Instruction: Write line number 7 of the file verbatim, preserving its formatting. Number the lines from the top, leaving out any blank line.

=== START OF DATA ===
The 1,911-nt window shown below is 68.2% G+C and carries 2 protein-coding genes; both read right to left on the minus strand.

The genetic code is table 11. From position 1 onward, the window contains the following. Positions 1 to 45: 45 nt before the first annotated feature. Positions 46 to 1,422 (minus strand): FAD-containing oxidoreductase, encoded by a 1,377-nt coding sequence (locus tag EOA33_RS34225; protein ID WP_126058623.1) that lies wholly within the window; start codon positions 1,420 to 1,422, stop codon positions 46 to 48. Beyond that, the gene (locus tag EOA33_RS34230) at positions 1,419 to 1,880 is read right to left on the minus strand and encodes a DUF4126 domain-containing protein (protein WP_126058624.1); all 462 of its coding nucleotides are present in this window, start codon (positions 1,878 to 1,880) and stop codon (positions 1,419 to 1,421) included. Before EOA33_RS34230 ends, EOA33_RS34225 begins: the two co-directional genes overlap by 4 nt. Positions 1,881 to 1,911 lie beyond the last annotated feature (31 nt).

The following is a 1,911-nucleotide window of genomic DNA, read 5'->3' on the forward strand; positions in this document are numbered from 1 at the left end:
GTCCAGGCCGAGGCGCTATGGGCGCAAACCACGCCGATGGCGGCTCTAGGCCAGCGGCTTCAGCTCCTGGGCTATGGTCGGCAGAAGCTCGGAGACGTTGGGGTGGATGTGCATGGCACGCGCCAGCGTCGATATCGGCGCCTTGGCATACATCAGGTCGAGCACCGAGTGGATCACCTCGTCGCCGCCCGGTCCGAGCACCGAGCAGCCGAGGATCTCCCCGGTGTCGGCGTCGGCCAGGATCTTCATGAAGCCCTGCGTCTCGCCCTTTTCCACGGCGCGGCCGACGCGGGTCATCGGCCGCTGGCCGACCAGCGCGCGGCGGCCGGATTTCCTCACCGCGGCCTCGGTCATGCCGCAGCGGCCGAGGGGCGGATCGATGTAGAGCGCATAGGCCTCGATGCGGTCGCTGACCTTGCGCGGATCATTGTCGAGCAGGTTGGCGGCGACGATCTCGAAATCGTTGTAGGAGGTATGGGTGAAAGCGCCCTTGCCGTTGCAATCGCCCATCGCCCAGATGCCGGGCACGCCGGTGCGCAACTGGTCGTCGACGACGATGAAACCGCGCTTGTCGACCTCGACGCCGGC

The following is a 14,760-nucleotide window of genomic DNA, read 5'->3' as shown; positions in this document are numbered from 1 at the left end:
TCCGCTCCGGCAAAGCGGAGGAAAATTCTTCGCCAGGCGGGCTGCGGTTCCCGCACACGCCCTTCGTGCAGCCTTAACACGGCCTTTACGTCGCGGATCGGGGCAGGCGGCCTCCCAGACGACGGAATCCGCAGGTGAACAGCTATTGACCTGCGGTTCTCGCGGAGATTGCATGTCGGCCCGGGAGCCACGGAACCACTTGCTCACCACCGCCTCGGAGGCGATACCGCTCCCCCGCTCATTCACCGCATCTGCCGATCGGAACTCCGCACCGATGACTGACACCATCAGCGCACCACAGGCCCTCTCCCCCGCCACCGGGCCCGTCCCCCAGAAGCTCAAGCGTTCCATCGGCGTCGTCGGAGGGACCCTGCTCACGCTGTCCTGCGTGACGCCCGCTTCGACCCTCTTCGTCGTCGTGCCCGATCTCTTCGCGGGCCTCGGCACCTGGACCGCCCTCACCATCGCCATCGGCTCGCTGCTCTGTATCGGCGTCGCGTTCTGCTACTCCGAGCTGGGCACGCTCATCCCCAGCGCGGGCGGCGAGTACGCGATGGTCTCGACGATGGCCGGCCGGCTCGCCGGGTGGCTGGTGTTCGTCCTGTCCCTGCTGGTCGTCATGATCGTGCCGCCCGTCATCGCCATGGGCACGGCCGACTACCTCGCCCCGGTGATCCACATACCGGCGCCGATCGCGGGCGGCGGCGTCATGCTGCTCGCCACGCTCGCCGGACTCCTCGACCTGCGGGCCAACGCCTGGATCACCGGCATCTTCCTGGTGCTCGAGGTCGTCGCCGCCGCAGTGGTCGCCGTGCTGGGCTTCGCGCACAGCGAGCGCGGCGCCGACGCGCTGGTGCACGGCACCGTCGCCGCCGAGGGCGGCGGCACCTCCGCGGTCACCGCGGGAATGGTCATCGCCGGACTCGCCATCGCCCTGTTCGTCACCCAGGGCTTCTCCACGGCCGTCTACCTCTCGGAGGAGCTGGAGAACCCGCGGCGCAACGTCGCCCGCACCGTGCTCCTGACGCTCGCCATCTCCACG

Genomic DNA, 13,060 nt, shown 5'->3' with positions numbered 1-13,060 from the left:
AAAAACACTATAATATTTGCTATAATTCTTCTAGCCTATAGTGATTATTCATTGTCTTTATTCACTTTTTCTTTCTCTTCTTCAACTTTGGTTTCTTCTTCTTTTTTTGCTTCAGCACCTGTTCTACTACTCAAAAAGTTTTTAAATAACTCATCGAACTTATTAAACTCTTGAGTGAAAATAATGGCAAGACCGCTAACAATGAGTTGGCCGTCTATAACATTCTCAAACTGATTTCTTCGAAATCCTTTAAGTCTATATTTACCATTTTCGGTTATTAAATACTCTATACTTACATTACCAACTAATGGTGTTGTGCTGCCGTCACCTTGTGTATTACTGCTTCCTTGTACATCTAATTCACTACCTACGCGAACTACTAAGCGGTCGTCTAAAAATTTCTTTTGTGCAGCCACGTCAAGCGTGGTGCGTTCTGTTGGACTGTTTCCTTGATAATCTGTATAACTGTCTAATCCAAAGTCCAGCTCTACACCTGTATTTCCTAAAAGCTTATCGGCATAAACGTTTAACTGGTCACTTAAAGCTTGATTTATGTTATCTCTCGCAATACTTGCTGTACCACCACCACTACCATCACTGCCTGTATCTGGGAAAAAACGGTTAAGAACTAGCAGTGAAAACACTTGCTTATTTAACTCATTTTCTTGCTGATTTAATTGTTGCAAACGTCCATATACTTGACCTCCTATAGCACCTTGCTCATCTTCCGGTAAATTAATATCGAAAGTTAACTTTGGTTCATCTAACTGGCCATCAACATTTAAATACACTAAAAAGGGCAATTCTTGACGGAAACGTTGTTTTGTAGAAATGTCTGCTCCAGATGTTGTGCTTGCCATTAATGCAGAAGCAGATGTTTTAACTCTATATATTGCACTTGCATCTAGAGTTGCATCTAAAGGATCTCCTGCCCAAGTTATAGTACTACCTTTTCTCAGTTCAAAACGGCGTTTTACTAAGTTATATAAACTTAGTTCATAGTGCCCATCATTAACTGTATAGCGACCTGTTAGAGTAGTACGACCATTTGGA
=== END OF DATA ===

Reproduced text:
Genomic DNA, 13,060 nt, shown 5'->3' with positions numbered 1-13,060 from the left: